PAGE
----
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Lurkers, interrupters and more Twitter rules

January 14, 2013

Lurkers and Interrupters

I’m sure many of us have been following #twitchats at some time or another and a tweet comes in saying “I’m here, but just lurking“.  Someone said to me recently “I’ve been spying on your conversation about… and wanted to make a comment… ”

I’ve twice seen a comment “I’m sorry for interrupting ..”

But surely ..

ConfusedI must confess to being a little confused about the underlying ‘apology’ inherent in the statements from the lurkers and interrupters.  Now I get it, it could just be me that thinks this, BUT – surely social media, Twitter in particular, is about engaging and sharing.  It’s an opportunity for anyone to share, to listen, to watch, to participate when they feel ready.

Public conversationsSurely no-one can have the remotest expectation of their Twitter conversations being private (except DMs which offer a limited degree of privacy, and locked a/c which again afford a limited degree of privacy) – this is not a conversation on a bus, or a train, neither is it a private conversation at a conference or such

it’s an open conversation taking place in full view, and in full voice, in front of the world.

I’m often taken aback when someone says to me, yes I was following your conversation last night, or even more surprised when someone says I read your blog – although if truth be told I’m also rather please as well, after all I write the blog to share my thoughts, fears and aspirations, to invite comment and discussion, my diary (if indeed I had one) would be where I recorded my private ruminations, for my own consumption.

It’s SOCIAL media

Is there anything wrong with ‘lurking’ – frankly no, it’s nice to know someone is there and introduce themselves, however, they shouldn’t feel any pressure to participate.  Those that chose not to highlight they are there shouldn’t feel any pressure either – let’s remind ourselves it’s social media, it’s not *confidential* or *restricted* emails or secured messaging, it’s social media and as such everyone should approach it as open access for anyone and everyone.  I encourage newbies to Twitter to spend the first week or so to lurk, to simply watch (and listen) to a few selected people, to examine the content of others’ tweets – what is interesting, how are messages kept to the point but still make sense?

SpyI’m sure my ‘spy’ is just a lurker who prefers the intrigue and romanticism of being a spy rather than a lurker – whichever terminology they use, they are welcome to share, to watch until they feel ready to engage.


Interrupters – in a way this refers back to my previous blog on hierarchies.  There may be some people on Twitter who think themselves of greater importance or of greater standing than you or I, this is probably a reflection of their ‘in the person’ persona – Twitter, social media etc isn’t really going to change them.

The side effect of this hierarchy is ‘interrupters’ – people who have equally valid perspectives, thoughts and opinions apologise for interrupting.  I truly get it if they are apologising as they are joining a conversation part way through, in some ways that reflects the good manners that would be expected in a face to face conversation, however I fear some of the apology is about ‘worth’, that in some way the interrupter feels the need to apologise for them having the audacity to interrupt, rather than it being the former explanation.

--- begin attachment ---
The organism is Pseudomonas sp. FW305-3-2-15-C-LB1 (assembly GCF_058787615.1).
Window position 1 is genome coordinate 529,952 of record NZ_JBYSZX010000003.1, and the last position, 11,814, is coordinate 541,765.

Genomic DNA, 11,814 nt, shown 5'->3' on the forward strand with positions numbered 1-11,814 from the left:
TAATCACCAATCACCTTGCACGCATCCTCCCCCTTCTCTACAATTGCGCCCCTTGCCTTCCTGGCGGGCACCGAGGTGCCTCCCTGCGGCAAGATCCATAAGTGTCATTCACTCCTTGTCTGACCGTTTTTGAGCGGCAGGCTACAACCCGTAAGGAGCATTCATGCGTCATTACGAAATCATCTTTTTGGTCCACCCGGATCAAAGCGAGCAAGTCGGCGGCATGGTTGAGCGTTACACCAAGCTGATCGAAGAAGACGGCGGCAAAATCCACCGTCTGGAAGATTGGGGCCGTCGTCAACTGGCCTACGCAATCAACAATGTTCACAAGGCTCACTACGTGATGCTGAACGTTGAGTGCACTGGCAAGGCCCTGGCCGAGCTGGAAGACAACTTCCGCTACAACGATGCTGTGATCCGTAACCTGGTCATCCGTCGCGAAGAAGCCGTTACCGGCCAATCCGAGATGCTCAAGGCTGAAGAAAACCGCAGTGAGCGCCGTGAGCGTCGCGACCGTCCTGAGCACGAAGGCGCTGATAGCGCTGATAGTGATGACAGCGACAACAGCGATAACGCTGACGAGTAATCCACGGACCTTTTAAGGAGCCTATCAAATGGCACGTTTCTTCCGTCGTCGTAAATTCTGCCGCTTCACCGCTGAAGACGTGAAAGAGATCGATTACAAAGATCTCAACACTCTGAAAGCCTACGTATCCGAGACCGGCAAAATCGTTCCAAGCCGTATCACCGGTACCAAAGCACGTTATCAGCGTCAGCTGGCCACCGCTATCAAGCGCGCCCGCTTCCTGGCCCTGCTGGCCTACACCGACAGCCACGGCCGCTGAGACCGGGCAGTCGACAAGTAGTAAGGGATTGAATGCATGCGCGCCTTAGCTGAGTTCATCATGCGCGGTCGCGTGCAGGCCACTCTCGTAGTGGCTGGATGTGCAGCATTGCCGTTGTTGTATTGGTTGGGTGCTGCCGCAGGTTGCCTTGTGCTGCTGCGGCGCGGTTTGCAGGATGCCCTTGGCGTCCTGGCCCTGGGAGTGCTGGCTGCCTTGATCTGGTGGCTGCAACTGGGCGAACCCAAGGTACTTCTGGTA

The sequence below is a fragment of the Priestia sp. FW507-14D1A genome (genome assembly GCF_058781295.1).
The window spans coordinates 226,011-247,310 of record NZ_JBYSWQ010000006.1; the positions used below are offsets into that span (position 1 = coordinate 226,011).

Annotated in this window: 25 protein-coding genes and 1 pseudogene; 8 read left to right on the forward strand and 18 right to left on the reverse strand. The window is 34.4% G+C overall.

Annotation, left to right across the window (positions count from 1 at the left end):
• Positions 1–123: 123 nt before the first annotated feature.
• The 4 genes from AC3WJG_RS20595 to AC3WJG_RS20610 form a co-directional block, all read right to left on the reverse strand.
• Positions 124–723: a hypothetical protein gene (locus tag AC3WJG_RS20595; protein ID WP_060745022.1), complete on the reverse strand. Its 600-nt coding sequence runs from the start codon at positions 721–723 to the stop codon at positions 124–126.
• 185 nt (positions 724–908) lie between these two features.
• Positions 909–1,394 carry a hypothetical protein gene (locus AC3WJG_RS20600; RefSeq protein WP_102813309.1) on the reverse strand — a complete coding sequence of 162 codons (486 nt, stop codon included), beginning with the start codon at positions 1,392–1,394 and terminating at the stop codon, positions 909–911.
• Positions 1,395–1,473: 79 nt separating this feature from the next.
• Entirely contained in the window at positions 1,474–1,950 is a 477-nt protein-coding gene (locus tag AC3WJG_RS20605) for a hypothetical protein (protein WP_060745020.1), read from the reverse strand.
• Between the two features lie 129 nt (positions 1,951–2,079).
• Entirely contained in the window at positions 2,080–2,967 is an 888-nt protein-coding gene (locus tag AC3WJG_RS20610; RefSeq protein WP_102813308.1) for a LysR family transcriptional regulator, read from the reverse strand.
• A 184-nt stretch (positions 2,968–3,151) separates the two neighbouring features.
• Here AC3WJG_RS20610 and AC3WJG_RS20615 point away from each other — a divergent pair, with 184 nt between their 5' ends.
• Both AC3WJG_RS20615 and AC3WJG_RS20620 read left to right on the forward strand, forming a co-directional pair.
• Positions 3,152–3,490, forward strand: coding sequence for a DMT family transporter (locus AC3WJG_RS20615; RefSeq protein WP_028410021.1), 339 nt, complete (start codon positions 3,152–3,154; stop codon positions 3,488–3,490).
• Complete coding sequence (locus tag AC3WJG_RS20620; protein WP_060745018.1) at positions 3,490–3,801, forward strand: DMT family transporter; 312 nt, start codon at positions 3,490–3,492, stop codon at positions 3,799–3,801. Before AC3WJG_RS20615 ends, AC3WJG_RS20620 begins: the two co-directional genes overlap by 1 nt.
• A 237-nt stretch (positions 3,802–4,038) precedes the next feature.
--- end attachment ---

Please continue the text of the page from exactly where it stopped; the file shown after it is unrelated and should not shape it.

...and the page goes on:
In my mind I acquaint this to the principles of ‘Transaction Analysis’, with the apologiser taking the role of child and apologising to the parent, rather than having an adult to adult discourse.

The ‘so what’ question and more twitter rules?

If I’m having a conversation with fellow tweeters everyone and anyone is welcome to join in – the rules, they’re not that different from others well recognised rules:

Speakers-CornerYour opinion is valued, the same as everyone else provided you are respectful of others and share your opinion in a way that respects others.

We may not always agree, but I promise to listen to your views, I expect the same courtesy in return ( several tweeps did not agree with my blog on uniforms) – I very much welcomed their input and perspective, all our discussion were respectful, the way I would expect if I was sitting across the desk from them.

If you are having a (Twitter) conversation and I join in, I expect to be welcomed for my contribution – you’re having a public conversation, unless you are trying to demonstrate how exceptionally clever you are, why would you not expect/encourage engagement with others.  I will be respectful and I will listen – I want to share and to learn, don’t you?

So what?

My final thought is to the apologisers – are you sure why you are apologising?  If it’s about courtesy, then great, let’s not change that.  If it’s about worth – then think again, your contribution, your thoughts and perspective is a valuable as everyone else, please join in as an equal – if people don’t/can’t embrace the principles of equality on social media and welcome input to conversations I’m convinced they shouldn’t be on it.